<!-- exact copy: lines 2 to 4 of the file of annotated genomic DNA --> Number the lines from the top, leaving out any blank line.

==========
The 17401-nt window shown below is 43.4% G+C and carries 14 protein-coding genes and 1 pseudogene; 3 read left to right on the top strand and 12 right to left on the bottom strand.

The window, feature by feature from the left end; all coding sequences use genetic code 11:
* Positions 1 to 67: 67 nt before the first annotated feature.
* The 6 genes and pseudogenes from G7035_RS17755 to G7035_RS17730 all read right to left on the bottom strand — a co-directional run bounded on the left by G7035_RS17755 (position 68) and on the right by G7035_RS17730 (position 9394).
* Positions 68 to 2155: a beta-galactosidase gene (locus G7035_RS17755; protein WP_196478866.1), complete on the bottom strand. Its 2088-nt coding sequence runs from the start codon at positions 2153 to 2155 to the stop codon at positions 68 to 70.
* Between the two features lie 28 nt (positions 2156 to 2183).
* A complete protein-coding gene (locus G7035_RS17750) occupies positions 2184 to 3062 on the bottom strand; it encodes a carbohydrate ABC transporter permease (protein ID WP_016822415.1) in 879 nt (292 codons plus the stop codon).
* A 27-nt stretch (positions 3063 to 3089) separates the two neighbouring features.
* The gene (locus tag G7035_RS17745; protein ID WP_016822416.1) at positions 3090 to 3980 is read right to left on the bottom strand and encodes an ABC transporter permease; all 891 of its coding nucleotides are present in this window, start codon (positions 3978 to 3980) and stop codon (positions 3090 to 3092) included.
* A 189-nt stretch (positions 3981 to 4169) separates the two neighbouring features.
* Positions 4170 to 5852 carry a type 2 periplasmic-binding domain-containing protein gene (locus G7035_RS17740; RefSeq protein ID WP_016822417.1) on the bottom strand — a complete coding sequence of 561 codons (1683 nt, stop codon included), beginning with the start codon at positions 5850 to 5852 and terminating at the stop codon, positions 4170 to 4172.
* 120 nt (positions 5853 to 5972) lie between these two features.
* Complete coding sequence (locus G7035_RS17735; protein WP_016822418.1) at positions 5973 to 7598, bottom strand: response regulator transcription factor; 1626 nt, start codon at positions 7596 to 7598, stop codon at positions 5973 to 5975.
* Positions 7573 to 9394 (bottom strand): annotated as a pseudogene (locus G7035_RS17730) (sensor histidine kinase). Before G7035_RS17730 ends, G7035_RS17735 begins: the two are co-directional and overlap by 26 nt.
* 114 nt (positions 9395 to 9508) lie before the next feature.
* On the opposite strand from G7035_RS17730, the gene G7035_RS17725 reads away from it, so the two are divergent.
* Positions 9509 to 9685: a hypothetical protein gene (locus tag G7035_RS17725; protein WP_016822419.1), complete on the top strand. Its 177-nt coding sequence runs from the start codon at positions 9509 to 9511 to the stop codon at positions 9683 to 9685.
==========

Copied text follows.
The window, feature by feature from the left end; all coding sequences use genetic code 11:
* Positions 1 to 67: 67 nt before the first annotated feature.
* The 6 genes and pseudogenes from G7035_RS17755 to G7035_RS17730 all read right to left on the bottom strand — a co-directional run bounded on the left by G7035_RS17755 (position 68) and on the right by G7035_RS17730 (position 9394).